David Kim (John Cho) is a single father negotiating the perils of parenting an attractive teenage girl, who has been traumatized by her mother’s death. David finds out just how little he knows his daughter Margot (Michelle La) when she doesn’t return home from a late night study group session.
The entire story is told on screens: desktop monitors, laptops, tablets, cell phones, televisions and security cameras. This clever conceit not only creates a claustrophobic feel, but adds eerie commentary on modern society, proving that we rely so heavily on technology that our life stories can be told virtually. Because the film takes place as images, you begin to question the reality of the details and events. This makes John Cho’s performance as the emotionally distraught father fighting for clues to his daughter’s disappearance even more impressive, because he is rarely in the same room with another actor. Debra Messing turns in a rare dramatic role as Detective Vick, a very concerned cop that is helping to piece together the clues of the disappearance.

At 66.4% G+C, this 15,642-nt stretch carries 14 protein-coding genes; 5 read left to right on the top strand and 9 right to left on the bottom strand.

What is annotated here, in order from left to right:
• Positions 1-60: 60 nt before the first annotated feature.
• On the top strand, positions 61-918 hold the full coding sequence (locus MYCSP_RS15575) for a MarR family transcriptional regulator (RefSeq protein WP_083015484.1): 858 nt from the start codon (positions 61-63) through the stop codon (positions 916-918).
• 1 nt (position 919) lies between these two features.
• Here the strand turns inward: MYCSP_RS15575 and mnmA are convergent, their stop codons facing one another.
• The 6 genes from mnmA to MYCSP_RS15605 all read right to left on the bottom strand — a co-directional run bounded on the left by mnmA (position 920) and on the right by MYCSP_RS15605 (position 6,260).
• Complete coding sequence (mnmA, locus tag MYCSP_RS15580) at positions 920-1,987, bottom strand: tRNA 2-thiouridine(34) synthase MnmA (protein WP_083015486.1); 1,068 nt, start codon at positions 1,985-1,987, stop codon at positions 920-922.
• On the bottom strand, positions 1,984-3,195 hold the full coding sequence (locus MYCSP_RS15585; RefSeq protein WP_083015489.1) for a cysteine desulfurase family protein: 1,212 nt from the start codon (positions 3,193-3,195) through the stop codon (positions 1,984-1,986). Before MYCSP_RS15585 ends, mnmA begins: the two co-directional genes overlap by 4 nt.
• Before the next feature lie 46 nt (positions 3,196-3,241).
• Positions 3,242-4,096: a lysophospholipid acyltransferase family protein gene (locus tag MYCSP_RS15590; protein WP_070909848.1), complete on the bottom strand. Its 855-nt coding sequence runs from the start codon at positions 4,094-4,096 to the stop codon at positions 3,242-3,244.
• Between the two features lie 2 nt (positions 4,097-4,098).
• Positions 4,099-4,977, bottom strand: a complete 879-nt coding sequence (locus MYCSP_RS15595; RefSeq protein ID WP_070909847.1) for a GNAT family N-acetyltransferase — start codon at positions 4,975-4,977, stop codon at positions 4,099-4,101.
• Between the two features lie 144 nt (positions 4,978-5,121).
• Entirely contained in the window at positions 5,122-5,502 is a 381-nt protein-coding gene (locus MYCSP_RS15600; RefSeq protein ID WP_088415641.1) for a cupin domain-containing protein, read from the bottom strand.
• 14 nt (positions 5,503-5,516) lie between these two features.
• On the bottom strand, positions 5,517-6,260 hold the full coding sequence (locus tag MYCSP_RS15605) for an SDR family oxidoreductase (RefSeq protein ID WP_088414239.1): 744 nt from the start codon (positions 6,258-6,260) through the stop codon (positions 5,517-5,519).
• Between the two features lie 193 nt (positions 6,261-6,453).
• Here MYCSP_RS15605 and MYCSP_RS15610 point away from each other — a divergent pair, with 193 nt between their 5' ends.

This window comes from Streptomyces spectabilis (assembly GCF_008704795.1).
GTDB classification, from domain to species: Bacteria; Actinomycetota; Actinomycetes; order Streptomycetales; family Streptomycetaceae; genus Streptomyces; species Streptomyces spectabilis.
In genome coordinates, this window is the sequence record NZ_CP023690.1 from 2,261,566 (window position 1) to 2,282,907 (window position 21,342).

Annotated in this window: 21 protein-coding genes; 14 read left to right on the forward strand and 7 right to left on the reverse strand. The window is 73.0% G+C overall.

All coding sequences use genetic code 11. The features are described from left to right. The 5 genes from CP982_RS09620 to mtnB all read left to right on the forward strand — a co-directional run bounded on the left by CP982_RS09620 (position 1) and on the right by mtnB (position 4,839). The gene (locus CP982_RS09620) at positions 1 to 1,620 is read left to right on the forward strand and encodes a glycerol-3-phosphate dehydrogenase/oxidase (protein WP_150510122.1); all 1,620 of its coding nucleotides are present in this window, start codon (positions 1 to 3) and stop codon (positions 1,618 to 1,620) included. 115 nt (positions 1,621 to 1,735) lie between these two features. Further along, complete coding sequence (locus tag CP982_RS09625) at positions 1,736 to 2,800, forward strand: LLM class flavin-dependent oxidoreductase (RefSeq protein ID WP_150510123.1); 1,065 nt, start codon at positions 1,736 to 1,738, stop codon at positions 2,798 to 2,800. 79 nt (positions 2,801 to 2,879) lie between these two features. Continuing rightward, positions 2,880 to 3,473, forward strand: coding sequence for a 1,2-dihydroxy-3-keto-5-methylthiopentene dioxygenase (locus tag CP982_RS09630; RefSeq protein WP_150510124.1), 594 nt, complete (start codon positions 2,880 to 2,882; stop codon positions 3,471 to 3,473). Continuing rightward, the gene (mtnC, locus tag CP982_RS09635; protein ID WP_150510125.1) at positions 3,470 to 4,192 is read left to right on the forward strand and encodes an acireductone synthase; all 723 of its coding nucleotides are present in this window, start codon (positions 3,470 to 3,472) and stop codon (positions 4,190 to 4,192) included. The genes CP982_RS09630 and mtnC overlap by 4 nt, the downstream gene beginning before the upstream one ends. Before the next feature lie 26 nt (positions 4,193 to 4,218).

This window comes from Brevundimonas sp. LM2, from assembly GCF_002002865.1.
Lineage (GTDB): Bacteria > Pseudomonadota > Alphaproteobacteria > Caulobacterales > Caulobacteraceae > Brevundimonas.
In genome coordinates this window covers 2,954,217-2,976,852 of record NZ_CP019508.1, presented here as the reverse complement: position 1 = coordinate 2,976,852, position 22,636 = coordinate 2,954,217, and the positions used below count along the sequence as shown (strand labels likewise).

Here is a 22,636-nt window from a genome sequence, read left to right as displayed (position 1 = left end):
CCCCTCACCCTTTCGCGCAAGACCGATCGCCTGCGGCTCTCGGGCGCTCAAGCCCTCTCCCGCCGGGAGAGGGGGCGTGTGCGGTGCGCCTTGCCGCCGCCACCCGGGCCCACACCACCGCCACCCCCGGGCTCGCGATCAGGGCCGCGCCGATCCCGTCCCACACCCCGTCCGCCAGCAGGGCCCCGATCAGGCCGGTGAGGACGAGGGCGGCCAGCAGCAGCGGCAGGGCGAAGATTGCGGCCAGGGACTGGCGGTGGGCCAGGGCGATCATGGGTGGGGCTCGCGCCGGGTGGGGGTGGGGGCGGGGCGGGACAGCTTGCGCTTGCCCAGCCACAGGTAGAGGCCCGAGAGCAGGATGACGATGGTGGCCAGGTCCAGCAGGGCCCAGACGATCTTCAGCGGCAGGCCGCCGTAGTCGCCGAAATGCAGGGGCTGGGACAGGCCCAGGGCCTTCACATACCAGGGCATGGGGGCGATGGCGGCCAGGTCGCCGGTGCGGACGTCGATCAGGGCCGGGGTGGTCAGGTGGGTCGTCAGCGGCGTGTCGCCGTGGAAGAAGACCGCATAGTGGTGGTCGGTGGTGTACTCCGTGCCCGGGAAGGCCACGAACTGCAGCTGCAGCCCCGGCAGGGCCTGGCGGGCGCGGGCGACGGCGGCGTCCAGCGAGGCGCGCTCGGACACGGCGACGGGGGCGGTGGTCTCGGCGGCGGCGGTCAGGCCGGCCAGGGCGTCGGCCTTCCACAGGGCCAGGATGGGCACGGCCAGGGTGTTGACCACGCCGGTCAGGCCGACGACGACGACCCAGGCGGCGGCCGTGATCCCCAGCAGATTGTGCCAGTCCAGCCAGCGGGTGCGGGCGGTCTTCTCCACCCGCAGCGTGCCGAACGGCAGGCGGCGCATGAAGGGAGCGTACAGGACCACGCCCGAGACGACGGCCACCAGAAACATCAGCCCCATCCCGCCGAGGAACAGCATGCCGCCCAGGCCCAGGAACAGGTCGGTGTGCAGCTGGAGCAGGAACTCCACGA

Director Aneesh Chagantry has a tremendous imagination and this film is visionary in its presentation of the internet, social media and the latest technology as places of peril and angst. They are so dangerous because they are ubiquitous and indispensable. But it is a double-edged sword because these things can also provide endless information that can possibly give access to answers.
Searching is twisty, and expertly told, providing lots of surprises. Toward the end it becomes more and more difficult to orchestrate action solely on a screen, camera, or otherwise virtual frame, but you won’t mind as the ride getting there is ingenious, and you will be fully engaged throughout by this spellbinding thriller.